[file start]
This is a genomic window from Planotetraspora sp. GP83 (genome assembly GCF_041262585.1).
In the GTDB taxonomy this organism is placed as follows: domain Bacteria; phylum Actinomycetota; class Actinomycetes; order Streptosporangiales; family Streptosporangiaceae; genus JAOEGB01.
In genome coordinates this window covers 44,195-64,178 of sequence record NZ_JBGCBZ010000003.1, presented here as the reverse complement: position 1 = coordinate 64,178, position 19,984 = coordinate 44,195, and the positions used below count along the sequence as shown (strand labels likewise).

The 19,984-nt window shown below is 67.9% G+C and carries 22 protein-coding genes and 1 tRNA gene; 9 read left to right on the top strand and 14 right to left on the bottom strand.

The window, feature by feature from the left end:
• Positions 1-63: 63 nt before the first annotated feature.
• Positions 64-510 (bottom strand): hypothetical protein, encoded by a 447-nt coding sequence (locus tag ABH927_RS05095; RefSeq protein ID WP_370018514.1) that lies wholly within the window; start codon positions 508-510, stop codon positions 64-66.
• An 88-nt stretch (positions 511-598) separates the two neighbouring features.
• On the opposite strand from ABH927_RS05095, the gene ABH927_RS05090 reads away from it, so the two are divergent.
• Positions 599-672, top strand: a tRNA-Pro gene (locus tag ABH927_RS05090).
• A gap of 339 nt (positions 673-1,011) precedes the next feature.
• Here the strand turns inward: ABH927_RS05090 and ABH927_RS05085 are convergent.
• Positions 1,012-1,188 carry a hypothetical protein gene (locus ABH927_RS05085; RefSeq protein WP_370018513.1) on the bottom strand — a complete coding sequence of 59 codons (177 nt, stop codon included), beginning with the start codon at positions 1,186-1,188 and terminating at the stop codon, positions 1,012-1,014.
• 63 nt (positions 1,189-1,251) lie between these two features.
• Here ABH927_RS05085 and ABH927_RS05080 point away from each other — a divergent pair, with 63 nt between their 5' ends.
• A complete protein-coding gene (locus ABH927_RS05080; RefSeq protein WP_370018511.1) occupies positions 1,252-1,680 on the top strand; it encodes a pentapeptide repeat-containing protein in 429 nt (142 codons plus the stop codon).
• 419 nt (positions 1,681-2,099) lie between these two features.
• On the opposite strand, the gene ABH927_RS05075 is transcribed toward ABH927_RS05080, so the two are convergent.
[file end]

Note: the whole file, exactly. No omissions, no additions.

This is a genomic window from Planotetraspora sp. GP83 (genome assembly GCF_041262585.1).
In the GTDB taxonomy this organism is placed as follows: domain Bacteria; phylum Actinomycetota; class Actinomycetes; order Streptosporangiales; family Streptosporangiaceae; genus JAOEGB01.
In genome coordinates this window covers 44,195-64,178 of sequence record NZ_JBGCBZ010000003.1, presented here as the reverse complement: position 1 = coordinate 64,178, position 19,984 = coordinate 44,195, and the positions used below count along the sequence as shown (strand labels likewise).

The 19,984-nt window shown below is 67.9% G+C and carries 22 protein-coding genes and 1 tRNA gene; 9 read left to right on the top strand and 14 right to left on the bottom strand.

The window, feature by feature from the left end:
• Positions 1-63: 63 nt before the first annotated feature.
• Positions 64-510 (bottom strand): hypothetical protein, encoded by a 447-nt coding sequence (locus tag ABH927_RS05095; RefSeq protein ID WP_370018514.1) that lies wholly within the window; start codon positions 508-510, stop codon positions 64-66.
• An 88-nt stretch (positions 511-598) separates the two neighbouring features.
• On the opposite strand from ABH927_RS05095, the gene ABH927_RS05090 reads away from it, so the two are divergent.
• Positions 599-672, top strand: a tRNA-Pro gene (locus tag ABH927_RS05090).
• A gap of 339 nt (positions 673-1,011) precedes the next feature.
• Here the strand turns inward: ABH927_RS05090 and ABH927_RS05085 are convergent.
• Positions 1,012-1,188 carry a hypothetical protein gene (locus ABH927_RS05085; RefSeq protein WP_370018513.1) on the bottom strand — a complete coding sequence of 59 codons (177 nt, stop codon included), beginning with the start codon at positions 1,186-1,188 and terminating at the stop codon, positions 1,012-1,014.
• 63 nt (positions 1,189-1,251) lie between these two features.
• Here ABH927_RS05085 and ABH927_RS05080 point away from each other — a divergent pair, with 63 nt between their 5' ends.
• A complete protein-coding gene (locus ABH927_RS05080; RefSeq protein WP_370018511.1) occupies positions 1,252-1,680 on the top strand; it encodes a pentapeptide repeat-containing protein in 429 nt (142 codons plus the stop codon).
• 419 nt (positions 1,681-2,099) lie between these two features.
• On the opposite strand, the gene ABH927_RS05075 is transcribed toward ABH927_RS05080, so the two are convergent.